The same type of contrast, albeit within a much older style, occurs at the beginning of the Piano Sonata. Oldfather gave this an authoritative performance, making it the high point of the evening. The Piano Sonata is not an easy piece to like, requiring several hearings to appreciate both its originality and its profound expression. Superficially neoclassic and almost tonal, it shares some of its sound as well as it substance with the more challenging music of Stravinsky and Copland of the period: I thought especially of the Symphonies of Wind Instruments. Yet the piece’s design—two lengthy, complex movements—is virtually unprecedented, and it was the first major instance of many compositions in Carter’s output whose musical ideas grew out of the capabilities of the instrument itself: in this case the piano’s ability to sustain chords in various ways (using both damper and sustaining pedals, for example) and to produce several types of harmonics and sympathetic vibrations.
These special effects, rarely employed by composers and requiring a sensitive ear and hand from the performer, were clearly audible, although I felt occasionally that a slightly less propulsive rendering might have given them a bit more time to sink in, to make their presence more tangible. A long fugue, which constitutes the central part of the second movement, seemed almost too long in this performance, its “American” syncopations and other neoclassicisms played perhaps a bit too emphatically. But the power of the piece shone through at the end as the echoes of the first movement (initially played quite crashingly) began to return, quietly. Oldfather captured the grandeur of this ending, which although soft avoids the simple elegiasm of Copland in favor of something more challenging. The underspoken conclusion is, however, one reason why this piece will never be any more popular than another great two-movement piano sonata with a big fugal movement and a quiet ending (Beethoven’s op. 111).
The eight-song cycle Tempo e tempi (Times and tempos) takes its name from that of the opening poem by the 20th-century Italian poet Eugenio Montale. But the title is also a play on Carter’s lifelong obsession with time and rhythm. I wish that either the pre-concert “conversation” or the program booklet had explained this or some of the other devices employed in the music. For example, in the introduction to the opening song the oboe and clarinet play the same melody at different speeds and in different orientations, one of them inverted (played upside down). Even in an audience as familiar with new music as this one, I overheard listeners at intermission asking what, for example, it means to overblow on a wind instrument (a device used in “Steep Steps” and Scrivo in vento). Much as one may have enjoyed the anecdotes offered in the pre-concert “conversation,” some of these were repeated from the program booklet, and it might have been more useful to present instead a clearer explanation, with examples, of some of Carter’s signal ideas.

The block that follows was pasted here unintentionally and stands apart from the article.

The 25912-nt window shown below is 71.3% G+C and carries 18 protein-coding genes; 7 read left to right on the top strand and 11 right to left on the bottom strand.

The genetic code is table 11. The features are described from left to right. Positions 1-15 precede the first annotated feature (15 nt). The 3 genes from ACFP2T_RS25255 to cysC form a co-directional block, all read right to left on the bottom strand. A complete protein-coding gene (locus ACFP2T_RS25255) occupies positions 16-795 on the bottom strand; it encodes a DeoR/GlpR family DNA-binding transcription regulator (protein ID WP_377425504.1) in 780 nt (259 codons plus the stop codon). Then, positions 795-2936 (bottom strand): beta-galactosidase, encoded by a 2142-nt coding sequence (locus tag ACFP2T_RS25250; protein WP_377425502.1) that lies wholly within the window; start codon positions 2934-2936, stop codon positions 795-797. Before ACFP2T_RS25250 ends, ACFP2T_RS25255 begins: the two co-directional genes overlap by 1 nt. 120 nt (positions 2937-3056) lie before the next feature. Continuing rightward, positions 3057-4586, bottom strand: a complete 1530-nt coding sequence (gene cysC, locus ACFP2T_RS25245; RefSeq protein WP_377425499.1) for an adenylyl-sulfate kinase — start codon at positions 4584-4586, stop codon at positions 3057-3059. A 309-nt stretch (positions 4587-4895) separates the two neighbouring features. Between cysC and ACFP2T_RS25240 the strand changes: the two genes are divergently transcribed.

These songs nevertheless received a sublime reading from Tony Arnold. Carter’s recitative-like approach to setting texts, avoiding repetitions of words or melodic ideas, requires not only accuracy of pitch and rhythm but close attention to diction and sonority if it is to be effective. This performance gave more than that. I was particularly impressed not only by the quietly beautiful rendition of the fourth song (“Una colomba,” one of three brief epigrams by Giuseppe Ungaretti), but also by the carefully modulated climax of a second Montale song, “L’Arno a Rovezzano,” for which director Hoose and his players also deserve compliments. One does not leave the hall humming the tunes of these songs. But Carter’s continually inventive sounds stick in the mind, as do his underlying musical ideas. I hope we will continue to hear concerts like this, as well as performances of Carter’s larger works.